Another area of concern was the fact that “manufacturing’s growth slipped back into negative territory 3Q17 – when it declined by 2.9% YoY vs a contraction of 4.4% YoY in 3Q16 – after emerging from it in 1H17. This was largely due to oil refining, which sharply declined by 45% YoY in 3Q17 vs a 1% YoY decline a year earlier.”
According to him, the biggest manufacturing sector – food, beverages and tobacco – grew by modest 0.6% YoY, following a 5.8% YoY decline a year earlier, but this is its slowest growth since it emerged from negative territory in 1Q17.
The services sector recorded negative YoY growth in 3Q17, for the sixth consecutive quarter, of 2.7% vs a decline of 1.2% a year earlier. As the sector accounts for half of GDP, this has meaningful implications for growth. Services’ deepening decline was largely due to telcos, real estate, trade, finance and road transport.
Also, finance contracted by 6.5% YoY in 3Q17 vs 2.8% YoY a year earlier, in line with the sharp slowdown in YoY credit growth to -2.9% in August, from 22% a year earlier. Telcos – the third biggest sector – recorded its worst performance this decade, in 3Q17, when it declined by 5.7% YoY, vs growth of 0.9% YoY in 3Q16. Real estate – the fifth biggest sector – remains in recession; it grew by -4.1% YoY vs -7.4% YoY, over the same period.
“Nigeria’s recovery has largely been driven by the oil sector. Outside of agriculture, the remaining two-thirds of the economy is sluggish. Manufacturing’s return to negative growth territory highlights the fragility of this recovery. That said, we think GDP growth remains on track to meet our 0.7% forecast for 2017. We expect the stepping up of government capex and pick-up in demand, on the back of improved FX liquidity, to help lift growth to 2% in 2018,” added Akinyanmi.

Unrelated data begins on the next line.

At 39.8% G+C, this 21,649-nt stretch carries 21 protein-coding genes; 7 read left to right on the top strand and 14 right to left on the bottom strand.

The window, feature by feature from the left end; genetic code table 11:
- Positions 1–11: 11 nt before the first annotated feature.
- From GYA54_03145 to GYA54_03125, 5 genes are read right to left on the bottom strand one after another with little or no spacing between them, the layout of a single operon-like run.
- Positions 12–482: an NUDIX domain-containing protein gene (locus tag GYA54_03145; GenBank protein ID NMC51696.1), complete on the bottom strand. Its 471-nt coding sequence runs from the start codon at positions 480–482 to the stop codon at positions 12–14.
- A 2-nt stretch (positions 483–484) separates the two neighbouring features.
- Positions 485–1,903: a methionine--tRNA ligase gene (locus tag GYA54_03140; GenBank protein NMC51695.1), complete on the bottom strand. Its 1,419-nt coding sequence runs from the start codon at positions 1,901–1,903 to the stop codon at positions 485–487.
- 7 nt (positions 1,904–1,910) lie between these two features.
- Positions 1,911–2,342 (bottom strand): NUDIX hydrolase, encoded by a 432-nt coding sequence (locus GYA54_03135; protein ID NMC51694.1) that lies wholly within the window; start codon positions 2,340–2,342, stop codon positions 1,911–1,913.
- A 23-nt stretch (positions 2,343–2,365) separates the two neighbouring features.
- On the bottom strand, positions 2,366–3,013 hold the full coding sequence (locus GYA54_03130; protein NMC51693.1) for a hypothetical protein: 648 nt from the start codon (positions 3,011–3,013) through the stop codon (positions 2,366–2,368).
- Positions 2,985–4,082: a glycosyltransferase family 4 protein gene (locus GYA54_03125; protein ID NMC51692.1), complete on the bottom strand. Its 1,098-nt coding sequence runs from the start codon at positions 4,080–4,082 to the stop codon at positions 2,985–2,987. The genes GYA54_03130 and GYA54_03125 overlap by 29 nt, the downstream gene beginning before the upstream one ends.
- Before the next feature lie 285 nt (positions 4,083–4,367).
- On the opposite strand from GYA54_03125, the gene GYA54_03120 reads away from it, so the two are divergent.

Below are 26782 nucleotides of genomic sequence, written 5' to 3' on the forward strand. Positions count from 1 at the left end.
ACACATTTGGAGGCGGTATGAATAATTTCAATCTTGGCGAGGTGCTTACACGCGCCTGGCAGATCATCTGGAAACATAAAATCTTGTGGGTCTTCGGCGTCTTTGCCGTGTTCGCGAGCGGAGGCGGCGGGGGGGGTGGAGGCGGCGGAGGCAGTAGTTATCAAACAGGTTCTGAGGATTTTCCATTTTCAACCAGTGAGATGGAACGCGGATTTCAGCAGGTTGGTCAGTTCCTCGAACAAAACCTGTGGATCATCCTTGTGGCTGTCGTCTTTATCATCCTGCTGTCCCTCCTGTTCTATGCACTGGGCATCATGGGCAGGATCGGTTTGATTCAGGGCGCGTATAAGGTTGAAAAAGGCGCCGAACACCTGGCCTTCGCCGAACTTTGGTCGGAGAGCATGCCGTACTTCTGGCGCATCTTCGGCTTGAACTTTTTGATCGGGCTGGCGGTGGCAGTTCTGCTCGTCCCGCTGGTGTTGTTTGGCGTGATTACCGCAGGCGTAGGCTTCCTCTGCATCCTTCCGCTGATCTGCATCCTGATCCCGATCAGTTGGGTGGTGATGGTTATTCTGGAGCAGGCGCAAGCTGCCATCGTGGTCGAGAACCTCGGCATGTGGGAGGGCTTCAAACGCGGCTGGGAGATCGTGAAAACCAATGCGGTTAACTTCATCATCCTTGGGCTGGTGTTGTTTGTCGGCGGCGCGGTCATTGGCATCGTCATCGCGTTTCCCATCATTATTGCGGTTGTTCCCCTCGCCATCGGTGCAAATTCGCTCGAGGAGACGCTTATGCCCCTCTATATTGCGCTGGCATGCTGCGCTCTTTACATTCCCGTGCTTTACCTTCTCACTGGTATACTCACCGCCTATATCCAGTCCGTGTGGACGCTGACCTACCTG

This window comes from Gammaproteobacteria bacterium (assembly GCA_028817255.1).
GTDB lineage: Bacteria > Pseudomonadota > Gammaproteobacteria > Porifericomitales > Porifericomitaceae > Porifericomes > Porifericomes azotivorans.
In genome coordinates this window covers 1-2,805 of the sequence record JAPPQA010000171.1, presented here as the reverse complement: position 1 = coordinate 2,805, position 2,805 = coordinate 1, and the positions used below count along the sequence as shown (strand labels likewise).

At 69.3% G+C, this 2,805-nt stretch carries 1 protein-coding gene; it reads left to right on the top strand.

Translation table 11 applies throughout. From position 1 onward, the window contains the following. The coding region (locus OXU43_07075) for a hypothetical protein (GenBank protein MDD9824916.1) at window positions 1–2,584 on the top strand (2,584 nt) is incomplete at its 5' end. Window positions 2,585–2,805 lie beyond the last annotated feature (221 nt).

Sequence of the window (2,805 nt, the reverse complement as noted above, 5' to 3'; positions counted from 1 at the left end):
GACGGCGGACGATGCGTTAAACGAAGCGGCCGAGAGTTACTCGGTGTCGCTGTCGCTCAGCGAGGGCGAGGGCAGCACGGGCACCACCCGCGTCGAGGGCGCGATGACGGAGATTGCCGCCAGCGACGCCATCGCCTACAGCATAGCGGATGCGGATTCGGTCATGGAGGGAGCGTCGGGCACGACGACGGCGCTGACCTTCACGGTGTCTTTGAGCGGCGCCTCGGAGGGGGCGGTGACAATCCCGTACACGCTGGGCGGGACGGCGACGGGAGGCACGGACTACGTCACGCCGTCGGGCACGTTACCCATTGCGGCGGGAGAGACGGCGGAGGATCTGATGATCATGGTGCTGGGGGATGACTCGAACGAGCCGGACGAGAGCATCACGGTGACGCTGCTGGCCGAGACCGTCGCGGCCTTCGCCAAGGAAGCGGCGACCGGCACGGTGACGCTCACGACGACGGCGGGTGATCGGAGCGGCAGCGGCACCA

Godwin Emefiele, CBN Governor said at the Monetary Policy Committee (MPC) meeting that overall “non-oil real GDP contracted by 0.76 per cent in Q32017, giving credence to the argument that more work is required to consolidate the recovery process; by putting in place policies that will boost growth through the non-oil sector.”
Emefiele further said that while net domestic credit (NDC) expanded by 1. 18 per cent annualised to 1.42 per cent, driven primarily by net credit to government, which also expanded by 47.60 per cent against the programmed growth of 33.12 per cent, credit to the private sector, however, contracted by 0.24 per cent in October 2017, compared with the provisional benchmark of 14.88 per cent.”
But Audu Ogbeh, Agriculture Minister, in an article “Interest Rates, Foreign Direct Investments and Indigenous Agro-Enterprises,” wondered the preference of the country’s economic managers for foreign direct investment (FDI) against the development of the local economy.
Nigeria, like every other developing economy, needs quantum of funds for investment, economic growth and industrial development. The way it is, we welcome foreign direct investment (FDI). Every developing country does that. It is a welcome development for a country that wants to grow and grow speedily. But it has other complexities, which are not always visible and noticeable to observers.